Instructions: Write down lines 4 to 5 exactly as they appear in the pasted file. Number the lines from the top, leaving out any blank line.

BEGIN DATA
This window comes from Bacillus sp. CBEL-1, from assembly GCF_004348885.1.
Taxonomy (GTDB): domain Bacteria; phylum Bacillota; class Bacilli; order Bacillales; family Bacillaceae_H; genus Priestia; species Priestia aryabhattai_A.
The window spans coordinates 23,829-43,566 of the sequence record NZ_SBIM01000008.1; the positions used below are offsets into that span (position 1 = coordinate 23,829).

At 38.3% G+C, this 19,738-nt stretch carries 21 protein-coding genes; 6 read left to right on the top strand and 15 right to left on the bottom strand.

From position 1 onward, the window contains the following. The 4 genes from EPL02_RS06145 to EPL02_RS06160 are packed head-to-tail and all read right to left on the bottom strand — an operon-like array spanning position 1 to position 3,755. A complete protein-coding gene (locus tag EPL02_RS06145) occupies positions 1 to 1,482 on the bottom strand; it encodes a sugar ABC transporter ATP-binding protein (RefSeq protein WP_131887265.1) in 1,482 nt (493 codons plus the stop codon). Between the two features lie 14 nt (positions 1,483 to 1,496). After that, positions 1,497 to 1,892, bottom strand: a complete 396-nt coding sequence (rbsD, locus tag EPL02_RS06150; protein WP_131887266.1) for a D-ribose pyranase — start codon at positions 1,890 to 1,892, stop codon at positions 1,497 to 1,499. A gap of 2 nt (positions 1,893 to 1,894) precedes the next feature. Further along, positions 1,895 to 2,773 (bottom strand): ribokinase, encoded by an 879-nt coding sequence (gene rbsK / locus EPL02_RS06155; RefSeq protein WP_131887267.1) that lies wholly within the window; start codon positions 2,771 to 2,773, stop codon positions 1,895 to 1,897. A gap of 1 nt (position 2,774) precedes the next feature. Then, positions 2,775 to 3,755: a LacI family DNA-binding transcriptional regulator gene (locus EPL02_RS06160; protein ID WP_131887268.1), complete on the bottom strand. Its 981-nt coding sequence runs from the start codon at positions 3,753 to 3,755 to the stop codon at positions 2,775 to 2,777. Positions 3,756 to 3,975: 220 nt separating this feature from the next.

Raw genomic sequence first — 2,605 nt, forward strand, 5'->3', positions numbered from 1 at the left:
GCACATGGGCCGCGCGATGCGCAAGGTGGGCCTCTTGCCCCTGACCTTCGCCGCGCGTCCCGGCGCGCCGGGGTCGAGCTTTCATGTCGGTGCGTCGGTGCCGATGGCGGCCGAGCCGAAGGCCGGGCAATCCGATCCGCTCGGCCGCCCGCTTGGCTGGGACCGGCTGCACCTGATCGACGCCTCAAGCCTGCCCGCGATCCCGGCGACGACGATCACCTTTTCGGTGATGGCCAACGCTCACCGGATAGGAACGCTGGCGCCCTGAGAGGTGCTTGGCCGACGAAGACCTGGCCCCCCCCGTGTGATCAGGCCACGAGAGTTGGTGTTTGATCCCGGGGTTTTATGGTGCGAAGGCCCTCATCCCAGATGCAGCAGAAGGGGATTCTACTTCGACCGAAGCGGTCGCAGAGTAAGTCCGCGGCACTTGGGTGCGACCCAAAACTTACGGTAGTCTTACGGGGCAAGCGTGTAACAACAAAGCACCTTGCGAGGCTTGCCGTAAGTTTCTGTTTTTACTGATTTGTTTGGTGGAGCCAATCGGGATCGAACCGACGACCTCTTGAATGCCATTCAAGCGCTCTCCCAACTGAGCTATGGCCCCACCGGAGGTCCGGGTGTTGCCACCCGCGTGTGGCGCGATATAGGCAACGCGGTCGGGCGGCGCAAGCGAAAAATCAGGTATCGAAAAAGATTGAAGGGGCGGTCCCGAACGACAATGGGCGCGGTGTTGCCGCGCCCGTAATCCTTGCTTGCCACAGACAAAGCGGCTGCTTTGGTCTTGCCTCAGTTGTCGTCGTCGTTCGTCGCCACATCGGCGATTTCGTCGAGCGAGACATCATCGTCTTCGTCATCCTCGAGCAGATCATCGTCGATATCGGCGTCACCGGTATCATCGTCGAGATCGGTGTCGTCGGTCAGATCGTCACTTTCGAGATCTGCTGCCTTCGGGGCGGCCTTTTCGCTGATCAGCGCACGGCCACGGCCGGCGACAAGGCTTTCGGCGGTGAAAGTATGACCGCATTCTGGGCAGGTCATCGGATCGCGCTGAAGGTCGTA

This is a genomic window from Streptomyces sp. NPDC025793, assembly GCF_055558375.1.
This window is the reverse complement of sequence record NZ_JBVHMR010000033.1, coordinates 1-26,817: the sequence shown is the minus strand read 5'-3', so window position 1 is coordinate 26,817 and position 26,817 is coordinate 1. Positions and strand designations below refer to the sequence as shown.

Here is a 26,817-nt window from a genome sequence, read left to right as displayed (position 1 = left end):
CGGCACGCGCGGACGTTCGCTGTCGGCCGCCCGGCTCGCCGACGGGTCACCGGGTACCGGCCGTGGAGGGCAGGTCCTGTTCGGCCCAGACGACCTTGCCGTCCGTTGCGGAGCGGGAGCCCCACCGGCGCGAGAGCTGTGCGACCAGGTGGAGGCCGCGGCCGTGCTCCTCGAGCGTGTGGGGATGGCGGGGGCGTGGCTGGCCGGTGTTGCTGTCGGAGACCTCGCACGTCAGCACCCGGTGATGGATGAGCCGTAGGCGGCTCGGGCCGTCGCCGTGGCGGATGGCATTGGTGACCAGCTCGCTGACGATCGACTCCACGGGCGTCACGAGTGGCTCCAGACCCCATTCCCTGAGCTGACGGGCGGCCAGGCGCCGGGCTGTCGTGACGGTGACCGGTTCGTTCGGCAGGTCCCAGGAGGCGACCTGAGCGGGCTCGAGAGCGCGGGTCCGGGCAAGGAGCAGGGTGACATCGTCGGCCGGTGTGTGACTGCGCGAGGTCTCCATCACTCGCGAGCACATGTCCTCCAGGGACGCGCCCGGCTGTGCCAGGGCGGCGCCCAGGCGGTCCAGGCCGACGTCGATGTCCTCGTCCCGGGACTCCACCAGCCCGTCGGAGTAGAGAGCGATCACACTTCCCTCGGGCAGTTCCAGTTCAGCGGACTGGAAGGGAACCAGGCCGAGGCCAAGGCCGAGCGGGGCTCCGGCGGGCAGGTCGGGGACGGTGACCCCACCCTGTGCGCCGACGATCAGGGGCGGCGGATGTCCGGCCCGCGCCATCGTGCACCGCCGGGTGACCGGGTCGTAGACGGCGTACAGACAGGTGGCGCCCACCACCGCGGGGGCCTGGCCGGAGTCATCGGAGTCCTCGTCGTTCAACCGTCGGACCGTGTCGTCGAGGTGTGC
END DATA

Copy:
At 38.3% G+C, this 19,738-nt stretch carries 21 protein-coding genes; 6 read left to right on the top strand and 15 right to left on the bottom strand.

From position 1 onward, the window contains the following. The 4 genes from EPL02_RS06145 to EPL02_RS06160 are packed head-to-tail and all read right to left on the bottom strand — an operon-like array spanning position 1 to position 3,755. A complete protein-coding gene (locus tag EPL02_RS06145) occupies positions 1 to 1,482 on the bottom strand; it encodes a sugar ABC transporter ATP-binding protein (RefSeq protein WP_131887265.1) in 1,482 nt (493 codons plus the stop codon). Between the two features lie 14 nt (positions 1,483 to 1,496). After that, positions 1,497 to 1,892, bottom strand: a complete 396-nt coding sequence (rbsD, locus tag EPL02_RS06150; protein WP_131887266.1) for a D-ribose pyranase — start codon at positions 1,890 to 1,892, stop codon at positions 1,497 to 1,499. A gap of 2 nt (positions 1,893 to 1,894) precedes the next feature. Further along, positions 1,895 to 2,773 (bottom strand): ribokinase, encoded by an 879-nt coding sequence (gene rbsK / locus EPL02_RS06155; RefSeq protein WP_131887267.1) that lies wholly within the window; start codon positions 2,771 to 2,773, stop codon positions 1,895 to 1,897. A gap of 1 nt (position 2,774) precedes the next feature. Then, positions 2,775 to 3,755: a LacI family DNA-binding transcriptional regulator gene (locus EPL02_RS06160; protein ID WP_131887268.1), complete on the bottom strand. Its 981-nt coding sequence runs from the start codon at positions 3,753 to 3,755 to the stop codon at positions 2,775 to 2,777. Positions 3,756 to 3,975: 220 nt separating this feature from the next.